Homes have "earned" more money than their owners in almost one fifth of areas across the UK as the housing market recovery has taken off, research has found.
Over the last two years, average house prices have increased by more than the amounts that employees have typically earned after tax in 73 out of 384 local authority districts across the UK, according to the research by Halifax.
Eight out of the top 10 places where house price increases have raced ahead of earnings in the last two years were in London, where the market now appears to be catching its breath after prices there surged when the recovery initially took hold, while the remaining two places were in the South East.
The biggest difference was found in Hammersmith and Fulham, where house price increases have outstripped typical take-home earnings over the last two years by more than £143,000.
The average house in Hammersmith and Fulham has piled nearly £200,000 on to its value in two years, while someone living in the area would have earned just under £57,000 net over the same period of time.
In Wandsworth, properties typically have earned £102,000 more than the typical wage over the last two years and in Ealing the difference is more than £90,000.
House prices have also been rising faster than people can typically earn a wage in areas beyond just London and the surrounding commuter belt, with strong property price growth having also been seen in some of the country's most picturesque landscapes.
Halifax said that in Monmouthshire in Wales, house prices have typically increased by £47,449 over the last two years, while average local earnings over the period have been lower, at £45,047.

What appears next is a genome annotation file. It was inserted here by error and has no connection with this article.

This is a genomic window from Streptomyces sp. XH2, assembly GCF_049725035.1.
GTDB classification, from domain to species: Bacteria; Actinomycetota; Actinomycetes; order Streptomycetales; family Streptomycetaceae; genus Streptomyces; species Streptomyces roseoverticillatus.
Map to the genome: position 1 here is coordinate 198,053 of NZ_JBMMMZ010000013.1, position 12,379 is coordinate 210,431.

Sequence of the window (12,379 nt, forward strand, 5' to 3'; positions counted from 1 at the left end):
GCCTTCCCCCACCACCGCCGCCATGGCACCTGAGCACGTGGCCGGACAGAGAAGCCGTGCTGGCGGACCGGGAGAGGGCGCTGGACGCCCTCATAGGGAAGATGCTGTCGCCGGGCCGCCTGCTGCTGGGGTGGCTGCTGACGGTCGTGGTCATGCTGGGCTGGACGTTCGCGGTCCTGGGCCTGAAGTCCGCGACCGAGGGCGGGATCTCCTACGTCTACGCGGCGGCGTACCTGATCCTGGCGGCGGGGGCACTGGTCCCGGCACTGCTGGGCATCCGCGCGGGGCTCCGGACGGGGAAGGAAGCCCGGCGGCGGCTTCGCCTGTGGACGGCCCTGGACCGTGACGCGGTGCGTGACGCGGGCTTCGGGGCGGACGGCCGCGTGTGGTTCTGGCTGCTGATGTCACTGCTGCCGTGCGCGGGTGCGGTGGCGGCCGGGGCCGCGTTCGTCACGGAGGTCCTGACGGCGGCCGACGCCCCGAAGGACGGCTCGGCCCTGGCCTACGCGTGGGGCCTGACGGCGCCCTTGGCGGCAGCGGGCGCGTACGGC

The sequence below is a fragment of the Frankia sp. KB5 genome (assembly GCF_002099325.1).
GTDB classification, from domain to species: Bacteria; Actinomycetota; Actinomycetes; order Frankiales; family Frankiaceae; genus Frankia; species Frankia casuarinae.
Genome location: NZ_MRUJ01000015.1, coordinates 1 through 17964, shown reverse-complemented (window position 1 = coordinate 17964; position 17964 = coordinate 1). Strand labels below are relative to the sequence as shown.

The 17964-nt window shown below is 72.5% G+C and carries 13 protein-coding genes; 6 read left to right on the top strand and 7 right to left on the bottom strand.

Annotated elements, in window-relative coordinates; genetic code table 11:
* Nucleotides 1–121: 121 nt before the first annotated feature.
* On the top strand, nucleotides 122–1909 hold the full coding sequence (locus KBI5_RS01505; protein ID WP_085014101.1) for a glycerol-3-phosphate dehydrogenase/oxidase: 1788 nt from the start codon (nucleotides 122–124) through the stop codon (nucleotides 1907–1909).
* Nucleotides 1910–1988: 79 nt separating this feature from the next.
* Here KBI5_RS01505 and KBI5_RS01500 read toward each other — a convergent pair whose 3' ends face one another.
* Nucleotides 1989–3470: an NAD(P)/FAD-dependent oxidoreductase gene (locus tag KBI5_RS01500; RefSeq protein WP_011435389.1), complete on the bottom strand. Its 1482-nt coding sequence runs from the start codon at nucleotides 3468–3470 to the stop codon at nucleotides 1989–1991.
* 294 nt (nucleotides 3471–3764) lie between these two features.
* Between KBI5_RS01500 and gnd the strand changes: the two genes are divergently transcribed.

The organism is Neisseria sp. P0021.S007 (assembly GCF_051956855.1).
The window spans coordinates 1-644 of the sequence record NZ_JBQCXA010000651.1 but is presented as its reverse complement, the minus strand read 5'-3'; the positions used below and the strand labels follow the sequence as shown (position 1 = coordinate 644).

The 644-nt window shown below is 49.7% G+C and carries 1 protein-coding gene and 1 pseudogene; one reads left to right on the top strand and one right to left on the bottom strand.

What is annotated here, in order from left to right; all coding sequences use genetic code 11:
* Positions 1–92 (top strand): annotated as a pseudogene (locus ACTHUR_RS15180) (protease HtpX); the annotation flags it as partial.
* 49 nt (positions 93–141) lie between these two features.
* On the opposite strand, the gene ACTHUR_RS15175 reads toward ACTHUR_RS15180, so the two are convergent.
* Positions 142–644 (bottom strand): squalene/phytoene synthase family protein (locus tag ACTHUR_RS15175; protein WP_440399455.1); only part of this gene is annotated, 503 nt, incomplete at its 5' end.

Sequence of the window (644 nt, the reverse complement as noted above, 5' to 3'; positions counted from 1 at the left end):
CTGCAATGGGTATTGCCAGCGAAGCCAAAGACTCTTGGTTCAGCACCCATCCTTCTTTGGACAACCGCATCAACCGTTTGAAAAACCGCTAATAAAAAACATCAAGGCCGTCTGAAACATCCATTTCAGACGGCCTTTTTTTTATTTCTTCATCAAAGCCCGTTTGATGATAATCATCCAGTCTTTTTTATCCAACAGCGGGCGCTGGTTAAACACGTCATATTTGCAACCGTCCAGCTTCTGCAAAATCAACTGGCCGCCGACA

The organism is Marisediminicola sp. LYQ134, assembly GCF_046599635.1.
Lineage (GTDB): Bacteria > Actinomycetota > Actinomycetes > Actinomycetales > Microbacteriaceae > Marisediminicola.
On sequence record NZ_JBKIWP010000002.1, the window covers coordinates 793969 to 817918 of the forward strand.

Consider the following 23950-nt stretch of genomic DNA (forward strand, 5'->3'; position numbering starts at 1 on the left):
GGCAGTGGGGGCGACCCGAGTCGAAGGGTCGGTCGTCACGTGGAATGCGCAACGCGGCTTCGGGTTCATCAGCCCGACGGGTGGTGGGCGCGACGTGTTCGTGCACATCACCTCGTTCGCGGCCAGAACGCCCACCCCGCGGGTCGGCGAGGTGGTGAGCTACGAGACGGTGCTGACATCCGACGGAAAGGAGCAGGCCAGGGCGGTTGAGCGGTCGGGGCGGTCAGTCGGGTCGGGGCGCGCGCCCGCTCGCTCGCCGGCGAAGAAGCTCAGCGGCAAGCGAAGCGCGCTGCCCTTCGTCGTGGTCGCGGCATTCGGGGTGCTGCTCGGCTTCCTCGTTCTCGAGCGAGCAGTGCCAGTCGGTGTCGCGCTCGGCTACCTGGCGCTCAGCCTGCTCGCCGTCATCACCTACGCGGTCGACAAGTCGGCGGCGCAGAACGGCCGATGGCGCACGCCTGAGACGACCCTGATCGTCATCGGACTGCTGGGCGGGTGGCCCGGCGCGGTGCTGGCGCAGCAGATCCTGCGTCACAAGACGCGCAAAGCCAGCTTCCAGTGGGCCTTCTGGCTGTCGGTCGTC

Over the English border, in the Cotswold local authority district in the south west of England, the average property price has increased by £72,920 over the last two years, while typical earnings over the period have amounted to £41,698.
Across the UK as a whole, the average wage taken home over the last two years amounts to £42,633, which is just over £8,500 higher than the average house price increase over the same time period, at £34,097.
Martin Ellis, a housing economist at Halifax, said that while the rising price of property may come as "good news" to people who already own their own home, it also reflects the scale of the battle that people trying to take their first step on the property ladder have on their hands as they try to keep up with house price inflation in areas where competition for homes is particularly strong.
Mr Ellis said: "It is challenging news for those looking to buy their first home in such areas, with prices being pushed out of range for many young people."
Halifax used its own house price database as well as figures from the Office for National Statistics (ONS) covering average earnings to make the findings.
Here are the top 10 places where houses have "earned" more than the average local wage over the last two years, with the increase in house prices followed by the average amount earned over two years and the difference:
1. Hammersmith and Fulham, London, £199,930, £56,698, £143,232
2. Wandsworth, London, £161,105, £58,345, £102,760
3. Ealing, London, £136,895, £46,494, £90,400
4. Kensington and Chelsea, London, £156,388, £66,746, £89,642
5. Elmbridge, South East, £145,512, £56,909, £88,603
6. South Buckinghamshire, South East, £139,249, £51,692, £87,557
7. Hackney, London, £135,072, £49,622, £85,449
8. Richmond upon Thames, London, £140,402, £59,353, £81,049
9. Southwark, London, £130,561, £51,391, £79,170
10. Brent, London, £124,464, £45,672, £78,792
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